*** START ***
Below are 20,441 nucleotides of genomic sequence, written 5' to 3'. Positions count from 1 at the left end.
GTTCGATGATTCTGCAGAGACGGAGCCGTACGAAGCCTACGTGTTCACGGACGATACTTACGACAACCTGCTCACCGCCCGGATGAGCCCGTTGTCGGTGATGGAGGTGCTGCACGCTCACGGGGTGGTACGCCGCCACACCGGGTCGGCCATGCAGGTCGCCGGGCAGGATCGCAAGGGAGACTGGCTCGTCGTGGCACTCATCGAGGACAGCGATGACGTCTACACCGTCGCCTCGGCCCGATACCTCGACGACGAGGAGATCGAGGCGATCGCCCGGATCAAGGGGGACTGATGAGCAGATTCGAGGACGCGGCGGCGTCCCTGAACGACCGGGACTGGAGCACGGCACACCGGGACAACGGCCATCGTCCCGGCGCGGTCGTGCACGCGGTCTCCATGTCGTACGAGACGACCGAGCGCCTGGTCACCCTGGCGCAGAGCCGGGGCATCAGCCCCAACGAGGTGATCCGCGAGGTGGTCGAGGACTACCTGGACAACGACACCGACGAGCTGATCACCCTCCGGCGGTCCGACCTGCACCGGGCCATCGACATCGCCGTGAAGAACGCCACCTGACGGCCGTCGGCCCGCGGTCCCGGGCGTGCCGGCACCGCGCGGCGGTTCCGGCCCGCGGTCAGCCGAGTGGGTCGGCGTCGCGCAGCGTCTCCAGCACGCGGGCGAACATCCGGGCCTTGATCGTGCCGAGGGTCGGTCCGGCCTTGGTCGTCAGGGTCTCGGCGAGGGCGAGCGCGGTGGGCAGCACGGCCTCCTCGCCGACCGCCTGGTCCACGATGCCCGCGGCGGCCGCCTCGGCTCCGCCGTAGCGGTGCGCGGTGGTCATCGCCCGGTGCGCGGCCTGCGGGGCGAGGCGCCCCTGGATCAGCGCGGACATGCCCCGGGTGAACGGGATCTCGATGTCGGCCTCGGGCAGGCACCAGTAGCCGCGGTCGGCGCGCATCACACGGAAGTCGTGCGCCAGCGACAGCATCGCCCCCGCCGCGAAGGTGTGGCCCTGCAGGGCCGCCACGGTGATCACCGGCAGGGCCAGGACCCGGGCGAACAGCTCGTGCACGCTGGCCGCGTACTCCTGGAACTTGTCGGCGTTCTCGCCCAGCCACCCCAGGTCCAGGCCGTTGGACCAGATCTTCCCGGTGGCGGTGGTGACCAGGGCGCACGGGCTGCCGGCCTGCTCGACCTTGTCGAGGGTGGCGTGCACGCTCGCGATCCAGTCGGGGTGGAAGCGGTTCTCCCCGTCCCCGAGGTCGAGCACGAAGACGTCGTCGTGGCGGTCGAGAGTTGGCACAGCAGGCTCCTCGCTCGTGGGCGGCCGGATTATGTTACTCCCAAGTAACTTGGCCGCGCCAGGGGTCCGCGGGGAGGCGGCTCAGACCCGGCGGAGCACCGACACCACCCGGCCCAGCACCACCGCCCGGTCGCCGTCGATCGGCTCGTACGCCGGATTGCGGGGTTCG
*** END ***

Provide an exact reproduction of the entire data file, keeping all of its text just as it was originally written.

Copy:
Below are 20,441 nucleotides of genomic sequence, written 5' to 3'. Positions count from 1 at the left end.
GTTCGATGATTCTGCAGAGACGGAGCCGTACGAAGCCTACGTGTTCACGGACGATACTTACGACAACCTGCTCACCGCCCGGATGAGCCCGTTGTCGGTGATGGAGGTGCTGCACGCTCACGGGGTGGTACGCCGCCACACCGGGTCGGCCATGCAGGTCGCCGGGCAGGATCGCAAGGGAGACTGGCTCGTCGTGGCACTCATCGAGGACAGCGATGACGTCTACACCGTCGCCTCGGCCCGATACCTCGACGACGAGGAGATCGAGGCGATCGCCCGGATCAAGGGGGACTGATGAGCAGATTCGAGGACGCGGCGGCGTCCCTGAACGACCGGGACTGGAGCACGGCACACCGGGACAACGGCCATCGTCCCGGCGCGGTCGTGCACGCGGTCTCCATGTCGTACGAGACGACCGAGCGCCTGGTCACCCTGGCGCAGAGCCGGGGCATCAGCCCCAACGAGGTGATCCGCGAGGTGGTCGAGGACTACCTGGACAACGACACCGACGAGCTGATCACCCTCCGGCGGTCCGACCTGCACCGGGCCATCGACATCGCCGTGAAGAACGCCACCTGACGGCCGTCGGCCCGCGGTCCCGGGCGTGCCGGCACCGCGCGGCGGTTCCGGCCCGCGGTCAGCCGAGTGGGTCGGCGTCGCGCAGCGTCTCCAGCACGCGGGCGAACATCCGGGCCTTGATCGTGCCGAGGGTCGGTCCGGCCTTGGTCGTCAGGGTCTCGGCGAGGGCGAGCGCGGTGGGCAGCACGGCCTCCTCGCCGACCGCCTGGTCCACGATGCCCGCGGCGGCCGCCTCGGCTCCGCCGTAGCGGTGCGCGGTGGTCATCGCCCGGTGCGCGGCCTGCGGGGCGAGGCGCCCCTGGATCAGCGCGGACATGCCCCGGGTGAACGGGATCTCGATGTCGGCCTCGGGCAGGCACCAGTAGCCGCGGTCGGCGCGCATCACACGGAAGTCGTGCGCCAGCGACAGCATCGCCCCCGCCGCGAAGGTGTGGCCCTGCAGGGCCGCCACGGTGATCACCGGCAGGGCCAGGACCCGGGCGAACAGCTCGTGCACGCTGGCCGCGTACTCCTGGAACTTGTCGGCGTTCTCGCCCAGCCACCCCAGGTCCAGGCCGTTGGACCAGATCTTCCCGGTGGCGGTGGTGACCAGGGCGCACGGGCTGCCGGCCTGCTCGACCTTGTCGAGGGTGGCGTGCACGCTCGCGATCCAGTCGGGGTGGAAGCGGTTCTCCCCGTCCCCGAGGTCGAGCACGAAGACGTCGTCGTGGCGGTCGAGAGTTGGCACAGCAGGCTCCTCGCTCGTGGGCGGCCGGATTATGTTACTCCCAAGTAACTTGGCCGCGCCAGGGGTCCGCGGGGAGGCGGCTCAGACCCGGCGGAGCACCGACACCACCCGGCCCAGCACCACCGCCCGGTCGCCGTCGATCGGCTCGTACGCCGGATTGCGGGGTTCG